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OSX Maintenance-Cocktail?Disc Warrior?

post #1 of 24
Thread Starter 
I remember someone mentioning the shareware 'cocktail' and I just noticed it is available as a download from Apples own website. What is this program good for and if anyone here has used it do you recommend it? From what I have tried to research Unix performs certain tasks in the middle of the night but only if the computer is on, but these tasks can be forced through in terminal. Cocktail helps make the process easier-is this correct or am i confusing it with another program?

Also, is there any utility that is most recommended for OSX? I have heard good things about Disc Warrior, bad things about Norton Utilities, and neither good nor bad about Techtool Pro. Any opinions?
post #2 of 24
Quote:
Originally posted by steve666
From what I have tried to research Unix performs certain tasks in the middle of the night but only if the computer is on, but these tasks can be forced through in terminal. Cocktail helps make the process easier-is this correct or am i confusing it with another program?

That's exactly right. Cocktail is just one of many little freeware apps that will force the system to perform its routine maintenance scripts. They're all essentially the same tools with different interfaces.

Quote:
Also, is there any utility that is most recommended for OSX? I have heard good things about Disc Warrior, bad things about Norton Utilities, and neither good nor bad about Techtool Pro. Any opinions?

Also correct.

Stay AWAY from Norton.
Get Disk Warrior.

TechTool... Eh, I haven't heard enough positive or negative reviews to really judge either. I've never used it.
post #3 of 24
Quote:
Originally posted by Brad
That's exactly right. Cocktail is just one of many little freeware apps that will force the system to perform its routine maintenance scripts. They're all essentially the same tools with different interfaces.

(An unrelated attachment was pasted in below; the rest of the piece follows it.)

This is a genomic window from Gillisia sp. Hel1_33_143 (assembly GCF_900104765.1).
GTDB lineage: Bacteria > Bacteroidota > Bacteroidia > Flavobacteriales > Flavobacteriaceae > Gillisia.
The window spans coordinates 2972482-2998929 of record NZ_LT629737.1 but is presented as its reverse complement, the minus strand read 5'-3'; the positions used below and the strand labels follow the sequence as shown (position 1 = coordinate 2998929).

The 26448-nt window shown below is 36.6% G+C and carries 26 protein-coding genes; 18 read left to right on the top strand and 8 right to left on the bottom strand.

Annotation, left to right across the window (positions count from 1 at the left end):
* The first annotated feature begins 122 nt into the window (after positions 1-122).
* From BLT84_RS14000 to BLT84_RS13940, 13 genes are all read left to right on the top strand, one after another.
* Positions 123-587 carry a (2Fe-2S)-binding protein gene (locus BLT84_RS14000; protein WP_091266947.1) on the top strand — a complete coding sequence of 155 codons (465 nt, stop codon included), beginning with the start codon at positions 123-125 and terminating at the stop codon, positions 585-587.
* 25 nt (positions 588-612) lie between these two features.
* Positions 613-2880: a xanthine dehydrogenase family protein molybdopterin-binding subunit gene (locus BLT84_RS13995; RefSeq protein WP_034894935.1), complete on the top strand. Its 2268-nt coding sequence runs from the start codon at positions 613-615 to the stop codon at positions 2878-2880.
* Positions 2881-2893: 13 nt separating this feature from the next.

....

A point of clarification: Cocktail is shareware, not freeware. It costs money. I made the switch to OnyX. I can't say that it is better than Cocktail, but it is free. It works and you can't beat the price.
post #4 of 24
Quote:
Originally posted by steve666
... Any opinions?

well, i tried out a lot of the shareware stuff, cocktail, Xupport and the like. basically they do all the same, as brad mentioned.

but now i regularily perform three basic tasks in the terminal, which suit my safety interests pretty well:

sudo periodic daily --> that command removes log files
sudo periodic weekly --> that command rebuild some databases file structure
sudo periodic monthly --> and that command fix something ... er ... else (er ... but it is good anyway)
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" I will not commit anything to memory that I can get from another source . . . "
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post #5 of 24
Quote:
Originally posted by Mr. Me